How to Build a Shoe Rack

Is your entryway piled high with shoes? Get rid of the clutter with this easy-to-build wall mounted shoe rack.

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Next Project
Time

A few hours

Complexity

Beginner

Cost

Less than $100

Introduction

Is your entryway piled high with shoes? Get rid of the clutter with this easy-to-build wall-mounted shoe rack.

Tools Required

  • 5/8-in. Forstner bit
  • Basic woodworking tools
  • Drill press
  • Drill/driver
  • Jigsaw
  • Miter or circular saw
  • Pocket hole jig

Materials Required

  • 1-1/2" brad nails
  • 1-1/2" pocket hole screws
  • 4- 3/4”x 5-1/2” x 48” Board (any species)
  • 6 – 5/8” dia. x 48” Hardwood round dowel

Introduction

You can make this simple shoe storage rack with basic woodworking tools and standard lumber right from the home center. It will only take you a few hours to build and install, and you can organize all those pairs of shoes you’re constantly tripping over.

Project Overview

Tfh Su Shoe Rack Lede CoFamily Handyman

Cutting List

KEY QTY. DIMENSIONS PART
A 2 3/4” x 5-1/2” x 28” Sides
B 1 3/4” x 5-1/2” x 37-1/2” Top
C 2 3/4” x 2-1/2” x 36” Cross member
D 6 5/8” diameter x 48” Round dowel rods

Project step-by-step (7)

Step 1

Lay Out the Sides

Cut the side parts (A) to length, then use a Speed Square to draw three lines at a 45-degree angle. Make the first line 1-1/2-in. from the top and the next two lines 9-3/4-in. apart.

After marking the lines, take the Speed Square’s ruler and make intersecting marks on the angled lines at 1-1/2-in. and 4-1/4-in. from the front edge.
Tfh Su Shoe Rack Step 1Family Handyman

Step 2

Cut a Notch to Fit the Baseboard

This shoe rack goes onto the wall, but it won’t sit flat if the baseboard is in the way. Instead of modifying the baseboard, cut a notch in the sides of the rack (A) to fit around it.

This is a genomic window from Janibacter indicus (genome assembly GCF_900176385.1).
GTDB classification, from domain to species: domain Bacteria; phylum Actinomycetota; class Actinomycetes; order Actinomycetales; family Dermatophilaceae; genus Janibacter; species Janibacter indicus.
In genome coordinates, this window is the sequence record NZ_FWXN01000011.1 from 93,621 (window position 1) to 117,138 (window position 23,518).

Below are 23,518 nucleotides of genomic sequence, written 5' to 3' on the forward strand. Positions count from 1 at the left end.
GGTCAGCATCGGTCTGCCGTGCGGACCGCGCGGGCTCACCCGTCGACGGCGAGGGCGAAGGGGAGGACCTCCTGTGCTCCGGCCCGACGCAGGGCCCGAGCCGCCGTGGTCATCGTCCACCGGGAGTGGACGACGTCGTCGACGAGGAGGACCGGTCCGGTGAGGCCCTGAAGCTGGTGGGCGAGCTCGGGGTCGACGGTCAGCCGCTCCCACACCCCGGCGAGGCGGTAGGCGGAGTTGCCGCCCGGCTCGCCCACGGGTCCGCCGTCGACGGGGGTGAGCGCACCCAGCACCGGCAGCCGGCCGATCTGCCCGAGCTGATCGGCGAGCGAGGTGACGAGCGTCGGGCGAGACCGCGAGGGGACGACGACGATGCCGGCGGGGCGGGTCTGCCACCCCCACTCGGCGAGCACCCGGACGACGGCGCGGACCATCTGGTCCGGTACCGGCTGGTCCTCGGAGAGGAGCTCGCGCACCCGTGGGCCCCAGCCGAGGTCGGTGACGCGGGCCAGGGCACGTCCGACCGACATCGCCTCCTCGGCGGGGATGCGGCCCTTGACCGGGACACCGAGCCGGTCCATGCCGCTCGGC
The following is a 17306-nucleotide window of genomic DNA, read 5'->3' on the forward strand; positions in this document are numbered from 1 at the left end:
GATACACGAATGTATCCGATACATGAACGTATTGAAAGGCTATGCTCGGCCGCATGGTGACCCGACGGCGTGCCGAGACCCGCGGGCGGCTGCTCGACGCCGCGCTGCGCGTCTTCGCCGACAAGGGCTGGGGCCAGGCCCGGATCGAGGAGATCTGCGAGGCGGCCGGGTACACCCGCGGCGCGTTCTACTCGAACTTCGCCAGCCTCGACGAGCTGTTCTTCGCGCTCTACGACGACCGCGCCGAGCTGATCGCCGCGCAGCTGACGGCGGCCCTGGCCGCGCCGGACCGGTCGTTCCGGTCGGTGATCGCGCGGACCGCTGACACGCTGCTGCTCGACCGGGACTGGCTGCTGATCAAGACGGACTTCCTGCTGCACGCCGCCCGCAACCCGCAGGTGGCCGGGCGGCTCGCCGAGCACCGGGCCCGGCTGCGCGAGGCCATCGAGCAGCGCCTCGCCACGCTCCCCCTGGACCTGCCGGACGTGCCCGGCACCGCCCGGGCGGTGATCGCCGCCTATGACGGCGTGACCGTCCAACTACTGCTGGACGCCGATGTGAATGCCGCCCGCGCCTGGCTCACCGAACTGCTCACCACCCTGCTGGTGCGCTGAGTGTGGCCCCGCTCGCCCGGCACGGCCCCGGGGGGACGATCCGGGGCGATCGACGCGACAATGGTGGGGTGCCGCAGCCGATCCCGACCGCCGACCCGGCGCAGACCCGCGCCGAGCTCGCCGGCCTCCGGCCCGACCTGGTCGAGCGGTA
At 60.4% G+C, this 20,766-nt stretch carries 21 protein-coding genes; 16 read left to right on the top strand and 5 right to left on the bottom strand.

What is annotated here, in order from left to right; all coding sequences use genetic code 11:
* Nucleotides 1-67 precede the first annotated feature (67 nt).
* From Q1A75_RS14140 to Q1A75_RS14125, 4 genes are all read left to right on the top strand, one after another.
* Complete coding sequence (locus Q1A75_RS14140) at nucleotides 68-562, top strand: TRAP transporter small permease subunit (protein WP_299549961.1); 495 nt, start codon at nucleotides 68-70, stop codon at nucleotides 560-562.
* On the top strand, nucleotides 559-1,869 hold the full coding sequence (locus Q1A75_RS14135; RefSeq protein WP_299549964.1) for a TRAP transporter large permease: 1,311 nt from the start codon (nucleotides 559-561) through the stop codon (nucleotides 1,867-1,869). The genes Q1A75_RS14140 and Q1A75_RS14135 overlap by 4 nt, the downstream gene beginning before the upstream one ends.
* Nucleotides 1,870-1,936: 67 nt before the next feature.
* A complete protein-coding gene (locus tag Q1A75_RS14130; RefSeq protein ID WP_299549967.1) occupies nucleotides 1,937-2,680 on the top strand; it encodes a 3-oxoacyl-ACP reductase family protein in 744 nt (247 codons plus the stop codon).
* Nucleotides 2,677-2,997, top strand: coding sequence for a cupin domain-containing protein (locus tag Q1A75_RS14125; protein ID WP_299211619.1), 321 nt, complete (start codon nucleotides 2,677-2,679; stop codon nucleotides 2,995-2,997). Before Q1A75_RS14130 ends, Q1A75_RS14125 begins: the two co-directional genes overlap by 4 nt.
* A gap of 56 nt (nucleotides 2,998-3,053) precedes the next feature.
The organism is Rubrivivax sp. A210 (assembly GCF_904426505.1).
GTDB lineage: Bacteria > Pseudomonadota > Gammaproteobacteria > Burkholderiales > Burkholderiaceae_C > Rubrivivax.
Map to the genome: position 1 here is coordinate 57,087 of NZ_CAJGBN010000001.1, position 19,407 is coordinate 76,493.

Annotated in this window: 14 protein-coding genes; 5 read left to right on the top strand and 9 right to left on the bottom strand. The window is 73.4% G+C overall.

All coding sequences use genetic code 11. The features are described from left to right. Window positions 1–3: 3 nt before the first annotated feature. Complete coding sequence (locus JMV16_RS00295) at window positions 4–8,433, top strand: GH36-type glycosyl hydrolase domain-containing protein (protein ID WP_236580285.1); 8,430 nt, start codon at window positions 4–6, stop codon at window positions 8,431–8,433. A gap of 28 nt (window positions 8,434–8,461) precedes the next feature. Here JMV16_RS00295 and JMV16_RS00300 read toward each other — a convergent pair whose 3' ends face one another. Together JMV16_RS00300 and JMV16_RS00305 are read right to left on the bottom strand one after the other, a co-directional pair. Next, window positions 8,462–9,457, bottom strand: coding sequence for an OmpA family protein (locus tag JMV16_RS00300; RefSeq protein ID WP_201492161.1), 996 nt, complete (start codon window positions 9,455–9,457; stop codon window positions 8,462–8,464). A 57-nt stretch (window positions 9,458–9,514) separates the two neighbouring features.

Measure the height and thickness of the baseboard, and use a jigsaw to cut out a notch that matches those dimensions. A sharp, “clean cutting” wood jigsaw blade limits tear out.
Tfh Su Shoe Rack Step 2Family Handyman

Step 3

Drill the Holes

Mirror the hole location markings on the second side (A). Then, using a 5/8-in. Forstner bit, make a hole at each mark with a drill press. When drilling these holes through the boards, place a piece of scrap wood underneath your material to ensure a clean cut.
Tfh Su Shoe Rack Step 3Family Handyman

Step 4

Attach the Top

Cut a board for the top (B) of the rack and fasten it to the top of the side pieces (A) with a few brad nails. Make sure the side parts (A) are mirrored and your drilled holes line up.
Tfh Su Shoe Rack Step 4Family Handyman

Step 5

Fasten Cross Members

Cut two cross members (C) to fit between the side parts. Drill two pocket holes on both sides of the boards and fasten them to the sides (A) flush with the back of the rack. Fasten one so it’s pressed against the top (B), and the other eight inches from the bottom.
Tfh Su Shoe Rack Step 5Family Handyman

Step 6

Slide In the Wood Dowels

After attaching the cross members, cut six 4-ft. long by 5/8-in. dowels (D) one inch longer than the shoe rack is wide. Then slide the dowels through the holes, leaving about 1/2-in. of the dowel hanging out both ends.

If the dowels don’t easily spin in the holes, there’s no need to secure them. If they do spin, drive brad nails through the dowels into the side boards (A).
Tfh Su Shoe Rack Step 6Family Handyman

Step 7

Attach the Rack to the Wall

Finish the shoe rack by painting, or apply a stain and polyurethane. Then find the wall studs where you’re installing the shoe rack. Move the rack into position, then drive a few screws through the cross members and into the wall stud.

Tfh Su Shoe Rack Step 7Family Handyman